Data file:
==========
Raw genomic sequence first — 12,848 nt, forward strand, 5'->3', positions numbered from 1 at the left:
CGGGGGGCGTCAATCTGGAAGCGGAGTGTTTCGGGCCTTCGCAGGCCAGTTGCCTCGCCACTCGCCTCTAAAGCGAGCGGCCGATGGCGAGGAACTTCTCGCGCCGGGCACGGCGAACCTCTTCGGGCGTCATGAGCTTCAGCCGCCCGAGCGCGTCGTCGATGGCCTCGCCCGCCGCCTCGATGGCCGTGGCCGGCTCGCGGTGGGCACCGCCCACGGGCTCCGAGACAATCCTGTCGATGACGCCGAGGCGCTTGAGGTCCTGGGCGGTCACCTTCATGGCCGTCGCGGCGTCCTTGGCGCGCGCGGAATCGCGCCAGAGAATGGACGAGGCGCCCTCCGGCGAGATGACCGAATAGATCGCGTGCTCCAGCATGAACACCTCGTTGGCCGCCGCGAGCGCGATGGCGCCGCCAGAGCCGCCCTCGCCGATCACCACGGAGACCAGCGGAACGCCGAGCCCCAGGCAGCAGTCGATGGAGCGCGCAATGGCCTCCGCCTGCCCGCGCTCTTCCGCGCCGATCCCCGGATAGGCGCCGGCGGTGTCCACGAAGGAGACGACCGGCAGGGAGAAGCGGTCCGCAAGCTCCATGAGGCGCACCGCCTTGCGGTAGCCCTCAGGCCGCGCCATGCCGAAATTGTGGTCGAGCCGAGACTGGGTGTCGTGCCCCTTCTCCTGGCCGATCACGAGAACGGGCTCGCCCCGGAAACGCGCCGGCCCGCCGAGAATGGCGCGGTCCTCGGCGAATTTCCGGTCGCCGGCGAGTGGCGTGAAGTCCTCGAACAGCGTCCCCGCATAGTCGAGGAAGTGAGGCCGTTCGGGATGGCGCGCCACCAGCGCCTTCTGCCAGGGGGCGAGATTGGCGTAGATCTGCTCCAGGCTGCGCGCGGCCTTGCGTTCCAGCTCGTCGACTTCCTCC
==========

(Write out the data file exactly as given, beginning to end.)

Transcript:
Raw genomic sequence first — 12,848 nt, forward strand, 5'->3', positions numbered from 1 at the left:
CGGGGGGCGTCAATCTGGAAGCGGAGTGTTTCGGGCCTTCGCAGGCCAGTTGCCTCGCCACTCGCCTCTAAAGCGAGCGGCCGATGGCGAGGAACTTCTCGCGCCGGGCACGGCGAACCTCTTCGGGCGTCATGAGCTTCAGCCGCCCGAGCGCGTCGTCGATGGCCTCGCCCGCCGCCTCGATGGCCGTGGCCGGCTCGCGGTGGGCACCGCCCACGGGCTCCGAGACAATCCTGTCGATGACGCCGAGGCGCTTGAGGTCCTGGGCGGTCACCTTCATGGCCGTCGCGGCGTCCTTGGCGCGCGCGGAATCGCGCCAGAGAATGGACGAGGCGCCCTCCGGCGAGATGACCGAATAGATCGCGTGCTCCAGCATGAACACCTCGTTGGCCGCCGCGAGCGCGATGGCGCCGCCAGAGCCGCCCTCGCCGATCACCACGGAGACCAGCGGAACGCCGAGCCCCAGGCAGCAGTCGATGGAGCGCGCAATGGCCTCCGCCTGCCCGCGCTCTTCCGCGCCGATCCCCGGATAGGCGCCGGCGGTGTCCACGAAGGAGACGACCGGCAGGGAGAAGCGGTCCGCAAGCTCCATGAGGCGCACCGCCTTGCGGTAGCCCTCAGGCCGCGCCATGCCGAAATTGTGGTCGAGCCGAGACTGGGTGTCGTGCCCCTTCTCCTGGCCGATCACGAGAACGGGCTCGCCCCGGAAACGCGCCGGCCCGCCGAGAATGGCGCGGTCCTCGGCGAATTTCCGGTCGCCGGCGAGTGGCGTGAAGTCCTCGAACAGCGTCCCCGCATAGTCGAGGAAGTGAGGCCGTTCGGGATGGCGCGCCACCAGCGCCTTCTGCCAGGGGGCGAGATTGGCGTAGATCTGCTCCAGGCTGCGCGCGGCCTTGCGTTCCAGCTCGTCGACTTCCTCC